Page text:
Skip to main content


Multitenancy is more complex problem for access control than system without it. That is even more complex problem once advanced multitenancy model is involved.

This article show basic implementation of access control of multitenancy system where data belongs to workspaces. An user belongs to a single workspace, and we want to ensure that the user operates within its own workspace.

Access Control Elements

System supports following principals:

  • anonymous
  • authenticated
  • impersonated - when admin user impersonates as someone else

This could be represented by following structures.

import {Principal as _Principal} from '@pallad/access-control';

export type Principal = Principal.ImpersonatedUser | Principal.User | _Principal.Anonymous;
export namespace Principal {
export class User {
readonly kind = 'principal';
readonly type = 'user';

constructor(readonly id: number, readonly workspaceId: number) {

export class ImpersonatedUser {
readonly kind = 'principal';
readonly type = 'impersonated-user';

constructor(readonly impersonatorUsername: string, readonly targetUser: User) {

Now we need to represent subjects and we're going to use @pallad/entity-ref for it.

import {createFactory} from "@pallad/entity-ref";
export namespace Subject {
export const Article = createFactory(
(id: number, workspaceId: number) => ({id, workspaceId})

export const Workspace = createFactory(
(id: number) => ({id})


For policy definition we're going to use createPolicy from AccessQueryPreset for better type hints and filtering out all queries we do not care about.

import {AccessControl} from '@pallad/access-control';
import {AccessQueryPreset, Principal, Subject} from './AccessQuery';

const accessControl = new AccessControl();
.createPolicy(({action, subject, principal}) => {
// everyone can read
if (action === 'read') {
return true;

// for impersonated and authenticated user allow only if actions are run against same workspace
const workspaceId = ? :;
if (principal instanceof Principal.ImpersonatedUser) {
// and impersonated user can't publish
return workspaceId === principal.targetUser.workspaceId && action !== 'publish';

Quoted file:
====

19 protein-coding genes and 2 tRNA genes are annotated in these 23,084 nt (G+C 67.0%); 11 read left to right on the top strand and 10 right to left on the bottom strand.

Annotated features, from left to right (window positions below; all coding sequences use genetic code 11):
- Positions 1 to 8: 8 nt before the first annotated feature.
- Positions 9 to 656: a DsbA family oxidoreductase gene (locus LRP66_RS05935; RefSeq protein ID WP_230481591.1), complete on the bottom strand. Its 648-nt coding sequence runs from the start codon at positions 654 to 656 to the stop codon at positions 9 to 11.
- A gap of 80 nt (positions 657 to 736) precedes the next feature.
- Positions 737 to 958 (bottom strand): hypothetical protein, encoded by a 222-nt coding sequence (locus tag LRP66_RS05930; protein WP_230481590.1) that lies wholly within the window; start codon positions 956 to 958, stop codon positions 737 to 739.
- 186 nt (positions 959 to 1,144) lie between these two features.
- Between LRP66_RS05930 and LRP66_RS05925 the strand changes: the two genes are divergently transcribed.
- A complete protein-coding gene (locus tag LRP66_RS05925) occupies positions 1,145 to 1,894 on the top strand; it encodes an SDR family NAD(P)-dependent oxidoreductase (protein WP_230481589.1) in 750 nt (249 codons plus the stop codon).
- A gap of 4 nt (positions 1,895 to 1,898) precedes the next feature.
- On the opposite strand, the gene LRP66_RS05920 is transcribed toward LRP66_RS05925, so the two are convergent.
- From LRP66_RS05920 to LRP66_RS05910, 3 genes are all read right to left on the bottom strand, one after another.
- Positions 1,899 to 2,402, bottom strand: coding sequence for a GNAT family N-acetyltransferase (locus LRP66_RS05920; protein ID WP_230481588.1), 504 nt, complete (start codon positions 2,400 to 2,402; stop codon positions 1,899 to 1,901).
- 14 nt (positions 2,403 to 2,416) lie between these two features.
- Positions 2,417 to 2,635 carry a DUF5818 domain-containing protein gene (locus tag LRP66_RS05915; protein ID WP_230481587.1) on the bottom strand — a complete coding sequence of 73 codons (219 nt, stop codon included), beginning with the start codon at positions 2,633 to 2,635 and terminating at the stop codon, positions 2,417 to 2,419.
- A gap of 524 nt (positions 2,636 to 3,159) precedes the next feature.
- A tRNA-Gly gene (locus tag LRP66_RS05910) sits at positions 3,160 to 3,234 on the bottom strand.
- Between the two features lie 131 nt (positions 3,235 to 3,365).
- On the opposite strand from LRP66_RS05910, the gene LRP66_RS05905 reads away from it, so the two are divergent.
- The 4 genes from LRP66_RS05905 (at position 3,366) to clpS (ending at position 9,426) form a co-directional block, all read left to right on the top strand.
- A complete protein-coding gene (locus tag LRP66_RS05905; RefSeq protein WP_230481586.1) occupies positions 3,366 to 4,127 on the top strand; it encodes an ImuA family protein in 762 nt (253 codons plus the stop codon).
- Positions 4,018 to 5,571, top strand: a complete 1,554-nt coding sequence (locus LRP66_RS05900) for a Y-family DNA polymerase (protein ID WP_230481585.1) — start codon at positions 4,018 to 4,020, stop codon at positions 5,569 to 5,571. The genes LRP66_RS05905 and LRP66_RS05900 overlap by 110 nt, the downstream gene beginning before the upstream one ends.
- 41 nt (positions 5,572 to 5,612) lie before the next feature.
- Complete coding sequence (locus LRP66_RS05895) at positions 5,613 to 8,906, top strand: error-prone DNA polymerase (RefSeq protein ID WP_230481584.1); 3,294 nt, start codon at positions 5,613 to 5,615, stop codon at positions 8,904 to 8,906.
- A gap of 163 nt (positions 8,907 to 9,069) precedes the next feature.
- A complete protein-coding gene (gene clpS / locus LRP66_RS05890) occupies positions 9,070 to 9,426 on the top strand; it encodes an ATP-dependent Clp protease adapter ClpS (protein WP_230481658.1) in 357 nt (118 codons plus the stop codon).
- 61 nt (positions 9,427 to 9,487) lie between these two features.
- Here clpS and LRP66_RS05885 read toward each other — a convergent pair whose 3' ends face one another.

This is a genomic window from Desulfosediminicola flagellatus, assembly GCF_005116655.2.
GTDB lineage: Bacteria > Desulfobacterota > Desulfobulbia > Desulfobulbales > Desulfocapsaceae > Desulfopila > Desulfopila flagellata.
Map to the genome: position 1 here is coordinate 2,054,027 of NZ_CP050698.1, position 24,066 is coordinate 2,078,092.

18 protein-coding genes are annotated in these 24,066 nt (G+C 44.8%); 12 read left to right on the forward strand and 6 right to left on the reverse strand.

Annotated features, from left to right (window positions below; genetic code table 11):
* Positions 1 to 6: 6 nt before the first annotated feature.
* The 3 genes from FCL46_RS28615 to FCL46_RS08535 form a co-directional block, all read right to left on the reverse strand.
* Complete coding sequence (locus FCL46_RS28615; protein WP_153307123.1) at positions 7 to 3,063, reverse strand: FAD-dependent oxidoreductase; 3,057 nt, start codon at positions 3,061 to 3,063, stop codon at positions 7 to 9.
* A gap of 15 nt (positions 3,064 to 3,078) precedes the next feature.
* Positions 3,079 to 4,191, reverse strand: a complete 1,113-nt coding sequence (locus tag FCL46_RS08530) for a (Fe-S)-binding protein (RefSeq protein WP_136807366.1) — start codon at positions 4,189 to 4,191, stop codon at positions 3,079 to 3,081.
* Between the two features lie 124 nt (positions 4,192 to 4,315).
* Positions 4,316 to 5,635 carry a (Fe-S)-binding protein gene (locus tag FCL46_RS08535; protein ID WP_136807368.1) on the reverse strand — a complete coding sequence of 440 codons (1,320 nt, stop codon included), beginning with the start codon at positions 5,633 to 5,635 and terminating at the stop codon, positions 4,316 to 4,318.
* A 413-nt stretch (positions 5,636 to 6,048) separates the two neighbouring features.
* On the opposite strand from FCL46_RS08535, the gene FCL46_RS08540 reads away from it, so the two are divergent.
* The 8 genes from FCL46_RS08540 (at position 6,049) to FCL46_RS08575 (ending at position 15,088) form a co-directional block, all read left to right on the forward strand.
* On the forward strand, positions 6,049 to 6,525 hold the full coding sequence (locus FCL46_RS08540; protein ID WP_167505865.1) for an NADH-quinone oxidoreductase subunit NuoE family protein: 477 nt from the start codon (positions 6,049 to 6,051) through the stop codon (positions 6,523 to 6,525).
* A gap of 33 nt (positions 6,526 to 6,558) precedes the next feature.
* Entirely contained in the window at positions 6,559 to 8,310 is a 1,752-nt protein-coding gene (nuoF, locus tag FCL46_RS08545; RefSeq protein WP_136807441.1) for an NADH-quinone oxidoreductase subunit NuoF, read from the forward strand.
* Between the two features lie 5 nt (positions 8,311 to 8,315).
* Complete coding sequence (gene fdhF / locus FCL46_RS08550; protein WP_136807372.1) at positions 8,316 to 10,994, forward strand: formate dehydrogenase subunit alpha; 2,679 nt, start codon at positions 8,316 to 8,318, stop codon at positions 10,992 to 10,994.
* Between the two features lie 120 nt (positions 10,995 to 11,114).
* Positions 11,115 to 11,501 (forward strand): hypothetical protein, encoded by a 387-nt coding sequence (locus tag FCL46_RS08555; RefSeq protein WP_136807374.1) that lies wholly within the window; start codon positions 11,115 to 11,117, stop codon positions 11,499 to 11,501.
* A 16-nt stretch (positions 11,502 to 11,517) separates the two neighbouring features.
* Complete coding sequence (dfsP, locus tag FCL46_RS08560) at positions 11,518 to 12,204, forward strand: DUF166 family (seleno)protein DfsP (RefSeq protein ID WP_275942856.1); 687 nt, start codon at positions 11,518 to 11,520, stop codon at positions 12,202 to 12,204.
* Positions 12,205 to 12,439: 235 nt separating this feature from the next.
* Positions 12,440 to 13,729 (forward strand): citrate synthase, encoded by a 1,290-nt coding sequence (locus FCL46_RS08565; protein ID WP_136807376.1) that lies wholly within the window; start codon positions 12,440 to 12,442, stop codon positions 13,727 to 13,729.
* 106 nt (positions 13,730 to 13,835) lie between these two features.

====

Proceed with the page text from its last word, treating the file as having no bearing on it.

} else if (principal instanceof Principal.User) {
return workspaceId === principal.workspaceId;


According to good practices we're no longer using access control checks at endpoint level but moving them to service.

Truncating for brevity - full code available here.

export class ArticleService {
constructor(private accessControl: AccessControl,
private aclHelper: ACLHelper,
private articleRepository: ArticleRepository) {

async findAll(principal: Principal) {
const scope = this.aclHelper.assertScopeWorkspaceForPrincipal(principal);
const subject = Subject.Workspace.fromScope(scope);
await this.accessControl.assertIsAllowed(
AccessQueryPreset.Article.canRead(subject, principal)

const canReadDraft = await this.accessControl.isAllowed(
AccessQueryPreset.Article.canReadDraft(subject, principal)

return this.articleRepository.findAll(scope, {
onlyPublished: !canReadDraft

async create(principal: Principal, input: Article.Input) {
const scope = this.aclHelper.assertScopeWorkspaceForPrincipal(principal);
const subject = Subject.Workspace.fromScope(scope);
await this.accessControl.assertIsAllowed(
AccessQueryPreset.Article.canCreate(subject, principal)
return this.articleRepository.create(scope, input);

async update(principal: Principal, id: number, input: Article.Input) {
const scope = this.aclHelper.assertScopeWorkspaceForPrincipal(principal);

const article = this.articleRepository.assertById(scope, id);
await this.accessControl.assertIsAllowed(
AccessQueryPreset.Article.canUpdate(Subject.Article.fromEntity(article), principal)

return this.articleRepository.update(scope, id, input);

Repository scopes

You might notice the concept of scope.

Scope is a note for repository to filter out all records outside of tenancy scope. For example passing new ScopeWorkspace(1) is telling repository to operate only on records from workspaceId = 1.

Think about it:

  • You can try to find article by id from other workspace but scope will filter it out.
  • You can try to update someone else article but again - scope will filter it out

Scope should be obtained based on principal and if that is not possible it might suggest the operation should not be available for given principal.

Unsafe global scope

Example repository contains example of ScopeUnsafeGlobal

export class ScopeUnsafeGlobal {
readonly kind = 'scope';

readonly type = 'unsafe-global';
static INSTANCE = new ScopeUnsafeGlobal();

constructor() {

This kind of scope should be used in rare cases where repository should not filter out records but rather allow to work on all of them.

You might ask - why?

Why not making scope optional?

class ArticleRepository {
delete(scope: ScopeWorkspace | undefined, id: number) {


Due to reasons...

  • to avoid potential mistakes (scope not obtained correctly?)
  • to give a reminder for developer that it is dangerous operation

Calling articleRepository.delete(undefined, 1) comes too easy but articleRepository.delete(ScopeUnsafeGlobal.INSTANCE, 1) gives necessary hint that you need to think twice before committing it.


Matrix testing? Anyone? Here is the example


Full code is available here